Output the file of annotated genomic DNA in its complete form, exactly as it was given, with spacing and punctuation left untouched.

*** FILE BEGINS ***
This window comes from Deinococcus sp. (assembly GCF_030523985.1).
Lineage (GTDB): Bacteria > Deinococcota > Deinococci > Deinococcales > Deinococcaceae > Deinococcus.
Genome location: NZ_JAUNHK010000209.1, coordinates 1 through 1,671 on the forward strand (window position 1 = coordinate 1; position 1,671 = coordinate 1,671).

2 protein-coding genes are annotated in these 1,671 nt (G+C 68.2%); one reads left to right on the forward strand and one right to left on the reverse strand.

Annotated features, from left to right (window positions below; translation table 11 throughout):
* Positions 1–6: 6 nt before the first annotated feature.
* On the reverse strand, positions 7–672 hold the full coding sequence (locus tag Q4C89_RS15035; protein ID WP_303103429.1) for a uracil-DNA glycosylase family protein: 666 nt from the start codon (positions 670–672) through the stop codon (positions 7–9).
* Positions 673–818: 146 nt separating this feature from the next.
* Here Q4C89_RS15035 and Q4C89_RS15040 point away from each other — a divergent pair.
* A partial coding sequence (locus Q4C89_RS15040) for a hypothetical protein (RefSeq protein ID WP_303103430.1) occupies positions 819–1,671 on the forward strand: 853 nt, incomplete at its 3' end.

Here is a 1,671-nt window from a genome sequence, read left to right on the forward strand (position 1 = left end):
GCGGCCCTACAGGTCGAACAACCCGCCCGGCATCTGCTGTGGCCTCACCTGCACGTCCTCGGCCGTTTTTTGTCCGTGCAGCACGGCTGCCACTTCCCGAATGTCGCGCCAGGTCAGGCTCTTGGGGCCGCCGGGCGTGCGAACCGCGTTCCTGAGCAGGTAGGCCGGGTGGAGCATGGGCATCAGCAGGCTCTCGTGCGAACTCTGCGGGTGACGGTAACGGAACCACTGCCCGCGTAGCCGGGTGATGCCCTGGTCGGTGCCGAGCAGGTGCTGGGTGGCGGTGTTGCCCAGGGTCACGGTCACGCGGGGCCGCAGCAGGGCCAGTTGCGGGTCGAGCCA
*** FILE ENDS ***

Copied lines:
This window comes from Deinococcus sp. (assembly GCF_030523985.1).
Lineage (GTDB): Bacteria > Deinococcota > Deinococci > Deinococcales > Deinococcaceae > Deinococcus.
Genome location: NZ_JAUNHK010000209.1, coordinates 1 through 1,671 on the forward strand (window position 1 = coordinate 1; position 1,671 = coordinate 1,671).

2 protein-coding genes are annotated in these 1,671 nt (G+C 68.2%); one reads left to right on the forward strand and one right to left on the reverse strand.

Annotated features, from left to right (window positions below; translation table 11 throughout):
* Positions 1–6: 6 nt before the first annotated feature.
* On the reverse strand, positions 7–672 hold the full coding sequence (locus tag Q4C89_RS15035; protein ID WP_303103429.1) for a uracil-DNA glycosylase family protein: 666 nt from the start codon (positions 670–672) through the stop codon (positions 7–9).
* Positions 673–818: 146 nt separating this feature from the next.
* Here Q4C89_RS15035 and Q4C89_RS15040 point away from each other — a divergent pair.
* A partial coding sequence (locus Q4C89_RS15040) for a hypothetical protein (RefSeq protein ID WP_303103430.1) occupies positions 819–1,671 on the forward strand: 853 nt, incomplete at its 3' end.

Here is a 1,671-nt window from a genome sequence, read left to right on the forward strand (position 1 = left end):
GCGGCCCTACAGGTCGAACAACCCGCCCGGCATCTGCTGTGGCCTCACCTGCACGTCCTCGGCCGTTTTTTGTCCGTGCAGCACGGCTGCCACTTCCCGAATGTCGCGCCAGGTCAGGCTCTTGGGGCCGCCGGGCGTGCGAACCGCGTTCCTGAGCAGGTAGGCCGGGTGGAGCATGGGCATCAGCAGGCTCTCGTGCGAACTCTGCGGGTGACGGTAACGGAACCACTGCCCGCGTAGCCGGGTGATGCCCTGGTCGGTGCCGAGCAGGTGCTGGGTGGCGGTGTTGCCCAGGGTCACGGTCACGCGGGGCCGCAGCAGGGCCAGTTGCGGGTCGAGCCA